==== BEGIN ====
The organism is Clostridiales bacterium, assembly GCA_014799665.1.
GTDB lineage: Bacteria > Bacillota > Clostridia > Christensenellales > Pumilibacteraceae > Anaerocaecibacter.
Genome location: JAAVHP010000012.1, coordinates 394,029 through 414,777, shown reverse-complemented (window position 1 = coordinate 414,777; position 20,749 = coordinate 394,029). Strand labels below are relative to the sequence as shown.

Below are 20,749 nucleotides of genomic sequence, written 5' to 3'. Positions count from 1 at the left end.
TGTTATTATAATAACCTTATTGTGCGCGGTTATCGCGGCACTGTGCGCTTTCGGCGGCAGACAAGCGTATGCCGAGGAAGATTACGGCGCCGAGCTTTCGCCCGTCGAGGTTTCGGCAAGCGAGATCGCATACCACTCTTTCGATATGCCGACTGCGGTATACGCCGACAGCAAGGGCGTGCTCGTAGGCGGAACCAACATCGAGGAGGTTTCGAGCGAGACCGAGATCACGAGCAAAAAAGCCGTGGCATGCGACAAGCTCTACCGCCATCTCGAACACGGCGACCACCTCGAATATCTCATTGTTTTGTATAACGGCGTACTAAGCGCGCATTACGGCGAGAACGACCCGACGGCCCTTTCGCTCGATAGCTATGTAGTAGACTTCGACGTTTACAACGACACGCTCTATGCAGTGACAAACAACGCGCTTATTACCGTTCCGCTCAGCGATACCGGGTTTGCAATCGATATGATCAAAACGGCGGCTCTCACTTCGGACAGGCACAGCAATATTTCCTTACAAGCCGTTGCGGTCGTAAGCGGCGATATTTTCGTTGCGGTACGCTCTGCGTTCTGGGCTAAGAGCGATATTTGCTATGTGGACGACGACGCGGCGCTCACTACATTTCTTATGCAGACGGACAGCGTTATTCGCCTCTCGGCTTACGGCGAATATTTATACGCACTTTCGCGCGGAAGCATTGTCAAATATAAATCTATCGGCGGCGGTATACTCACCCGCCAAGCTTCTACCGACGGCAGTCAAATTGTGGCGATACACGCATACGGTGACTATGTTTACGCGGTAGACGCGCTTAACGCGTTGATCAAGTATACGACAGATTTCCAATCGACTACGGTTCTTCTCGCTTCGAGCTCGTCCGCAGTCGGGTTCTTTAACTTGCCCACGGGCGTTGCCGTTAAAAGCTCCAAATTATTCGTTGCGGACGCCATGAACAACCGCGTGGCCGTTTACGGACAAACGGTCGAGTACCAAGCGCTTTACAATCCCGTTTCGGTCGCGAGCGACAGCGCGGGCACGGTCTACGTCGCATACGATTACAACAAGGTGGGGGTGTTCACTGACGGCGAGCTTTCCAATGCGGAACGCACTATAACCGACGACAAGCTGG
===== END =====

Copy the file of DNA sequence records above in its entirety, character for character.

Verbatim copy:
The organism is Clostridiales bacterium, assembly GCA_014799665.1.
GTDB lineage: Bacteria > Bacillota > Clostridia > Christensenellales > Pumilibacteraceae > Anaerocaecibacter.
Genome location: JAAVHP010000012.1, coordinates 394,029 through 414,777, shown reverse-complemented (window position 1 = coordinate 414,777; position 20,749 = coordinate 394,029). Strand labels below are relative to the sequence as shown.

Below are 20,749 nucleotides of genomic sequence, written 5' to 3'. Positions count from 1 at the left end.
TGTTATTATAATAACCTTATTGTGCGCGGTTATCGCGGCACTGTGCGCTTTCGGCGGCAGACAAGCGTATGCCGAGGAAGATTACGGCGCCGAGCTTTCGCCCGTCGAGGTTTCGGCAAGCGAGATCGCATACCACTCTTTCGATATGCCGACTGCGGTATACGCCGACAGCAAGGGCGTGCTCGTAGGCGGAACCAACATCGAGGAGGTTTCGAGCGAGACCGAGATCACGAGCAAAAAAGCCGTGGCATGCGACAAGCTCTACCGCCATCTCGAACACGGCGACCACCTCGAATATCTCATTGTTTTGTATAACGGCGTACTAAGCGCGCATTACGGCGAGAACGACCCGACGGCCCTTTCGCTCGATAGCTATGTAGTAGACTTCGACGTTTACAACGACACGCTCTATGCAGTGACAAACAACGCGCTTATTACCGTTCCGCTCAGCGATACCGGGTTTGCAATCGATATGATCAAAACGGCGGCTCTCACTTCGGACAGGCACAGCAATATTTCCTTACAAGCCGTTGCGGTCGTAAGCGGCGATATTTTCGTTGCGGTACGCTCTGCGTTCTGGGCTAAGAGCGATATTTGCTATGTGGACGACGACGCGGCGCTCACTACATTTCTTATGCAGACGGACAGCGTTATTCGCCTCTCGGCTTACGGCGAATATTTATACGCACTTTCGCGCGGAAGCATTGTCAAATATAAATCTATCGGCGGCGGTATACTCACCCGCCAAGCTTCTACCGACGGCAGTCAAATTGTGGCGATACACGCATACGGTGACTATGTTTACGCGGTAGACGCGCTTAACGCGTTGATCAAGTATACGACAGATTTCCAATCGACTACGGTTCTTCTCGCTTCGAGCTCGTCCGCAGTCGGGTTCTTTAACTTGCCCACGGGCGTTGCCGTTAAAAGCTCCAAATTATTCGTTGCGGACGCCATGAACAACCGCGTGGCCGTTTACGGACAAACGGTCGAGTACCAAGCGCTTTACAATCCCGTTTCGGTCGCGAGCGACAGCGCGGGCACGGTCTACGTCGCATACGATTACAACAAGGTGGGGGTGTTCACTGACGGCGAGCTTTCCAATGCGGAACGCACTATAACCGACGACAAGCTGG